JUNE 17, 2010

Ess-Kah-Po Goodwill PowWow held in Orofino

By Melvin Joye

   People of all nationalities were treated to an awesome display of native American dancing at the annual Ess-Kah-Po Goodwill PowWow held at the Orofino High School gymnasium. Great tasty food was the start of the PowWow, then honors and memorials for those who passed on.

   A tribute to an Ess-Kah-Po who participated in the War of 1877 from the Wallowa Band of Nez Perce by the name of Johnson Hoyt who elected to live on the Cavendish Grade until his death. Before his death he was recognized as the last survivor living from the War of 1877. His descendents were honored by the committee with a special dance and gifts.

   Then social dancing followed giving the audience a preview of what was to come later at the sponsors dance contest for special age groups and different dances.

   Saturday contest were a blend of fantastic colors with intricate dance steps for each type of dancing giving the judges for each contest a difficult choice as to who won the contest. Several times extra songs were needed to eventually pick a winner, the dancers were that good.

   The initial purpose of our PowWow was to cultivate better relations with our non-Indian neighbors by formatting our PowWow with hand picked members to present our views, history, culture, roots, berries herbs and spirituality religion, in other words, show that we are not so difficult from our white neighbors and open doors to a better understanding and a forum of communication so we know each other better.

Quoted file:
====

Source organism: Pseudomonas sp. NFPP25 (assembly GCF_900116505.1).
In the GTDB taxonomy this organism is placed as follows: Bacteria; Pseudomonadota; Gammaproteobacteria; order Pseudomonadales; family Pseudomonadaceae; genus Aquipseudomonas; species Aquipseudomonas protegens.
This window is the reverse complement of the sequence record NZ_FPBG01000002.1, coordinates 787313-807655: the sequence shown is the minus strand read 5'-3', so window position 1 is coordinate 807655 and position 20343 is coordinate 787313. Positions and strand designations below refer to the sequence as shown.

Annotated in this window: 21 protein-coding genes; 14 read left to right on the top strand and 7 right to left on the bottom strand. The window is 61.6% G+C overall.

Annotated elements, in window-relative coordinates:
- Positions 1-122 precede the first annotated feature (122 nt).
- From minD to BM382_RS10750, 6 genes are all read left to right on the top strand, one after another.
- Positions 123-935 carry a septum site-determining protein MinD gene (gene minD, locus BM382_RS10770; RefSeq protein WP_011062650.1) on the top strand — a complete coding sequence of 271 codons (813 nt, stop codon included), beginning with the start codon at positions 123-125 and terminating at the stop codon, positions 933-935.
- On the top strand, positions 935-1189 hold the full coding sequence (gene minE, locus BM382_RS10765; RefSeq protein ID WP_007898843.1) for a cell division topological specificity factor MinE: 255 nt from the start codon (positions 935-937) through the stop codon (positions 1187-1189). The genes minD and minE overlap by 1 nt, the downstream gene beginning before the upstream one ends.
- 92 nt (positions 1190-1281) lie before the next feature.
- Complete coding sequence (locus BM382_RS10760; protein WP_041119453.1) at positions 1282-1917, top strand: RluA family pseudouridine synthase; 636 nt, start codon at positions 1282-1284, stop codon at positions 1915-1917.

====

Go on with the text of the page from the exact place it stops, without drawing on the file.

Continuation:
The desire for an avenue of communication is there. All we need to do is take advantage of the opportunity presented to us. We as tribal members cling very tightly to our history and pass it on so itís not lost forever.

   Those of you who missed this PowWow will want to mark your calendar for next years PowWow so as to not miss viewing native dancing at its best.

   From comments from area white people who want to attend and experience Nez Perce culture often feel intimidated going to Lapwai and Kamiah dances and ceremonies but this PowWow held in your own backyard is set up for you, our white neighbors.

   One woman who works at a local grocery store said her feet were keeping time with the drums, so our PowWow has an effect on anyone who experiences the spirit of our dances.

   Next year I hope to see more people from Orofino.